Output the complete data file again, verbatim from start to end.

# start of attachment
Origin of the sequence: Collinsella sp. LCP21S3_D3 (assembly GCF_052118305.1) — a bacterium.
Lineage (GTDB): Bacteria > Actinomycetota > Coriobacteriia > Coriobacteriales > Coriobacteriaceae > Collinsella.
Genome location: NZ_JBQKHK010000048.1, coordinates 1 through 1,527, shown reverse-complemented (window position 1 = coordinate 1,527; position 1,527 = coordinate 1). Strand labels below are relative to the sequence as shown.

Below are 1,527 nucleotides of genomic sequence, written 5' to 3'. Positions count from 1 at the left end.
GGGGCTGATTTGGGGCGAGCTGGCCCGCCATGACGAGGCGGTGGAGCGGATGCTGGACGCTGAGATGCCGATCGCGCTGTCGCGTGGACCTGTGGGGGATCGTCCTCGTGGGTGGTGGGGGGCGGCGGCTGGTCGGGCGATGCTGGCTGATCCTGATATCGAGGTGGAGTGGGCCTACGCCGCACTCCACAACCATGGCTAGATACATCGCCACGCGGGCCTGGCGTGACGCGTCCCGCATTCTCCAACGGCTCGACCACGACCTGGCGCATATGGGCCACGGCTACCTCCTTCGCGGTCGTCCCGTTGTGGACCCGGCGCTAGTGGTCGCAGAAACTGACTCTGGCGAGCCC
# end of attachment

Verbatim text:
Origin of the sequence: Collinsella sp. LCP21S3_D3 (assembly GCF_052118305.1) — a bacterium.
Lineage (GTDB): Bacteria > Actinomycetota > Coriobacteriia > Coriobacteriales > Coriobacteriaceae > Collinsella.
Genome location: NZ_JBQKHK010000048.1, coordinates 1 through 1,527, shown reverse-complemented (window position 1 = coordinate 1,527; position 1,527 = coordinate 1). Strand labels below are relative to the sequence as shown.

Below are 1,527 nucleotides of genomic sequence, written 5' to 3'. Positions count from 1 at the left end.
GGGGCTGATTTGGGGCGAGCTGGCCCGCCATGACGAGGCGGTGGAGCGGATGCTGGACGCTGAGATGCCGATCGCGCTGTCGCGTGGACCTGTGGGGGATCGTCCTCGTGGGTGGTGGGGGGCGGCGGCTGGTCGGGCGATGCTGGCTGATCCTGATATCGAGGTGGAGTGGGCCTACGCCGCACTCCACAACCATGGCTAGATACATCGCCACGCGGGCCTGGCGTGACGCGTCCCGCATTCTCCAACGGCTCGACCACGACCTGGCGCATATGGGCCACGGCTACCTCCTTCGCGGTCGTCCCGTTGTGGACCCGGCGCTAGTGGTCGCAGAAACTGACTCTGGCGAGCCC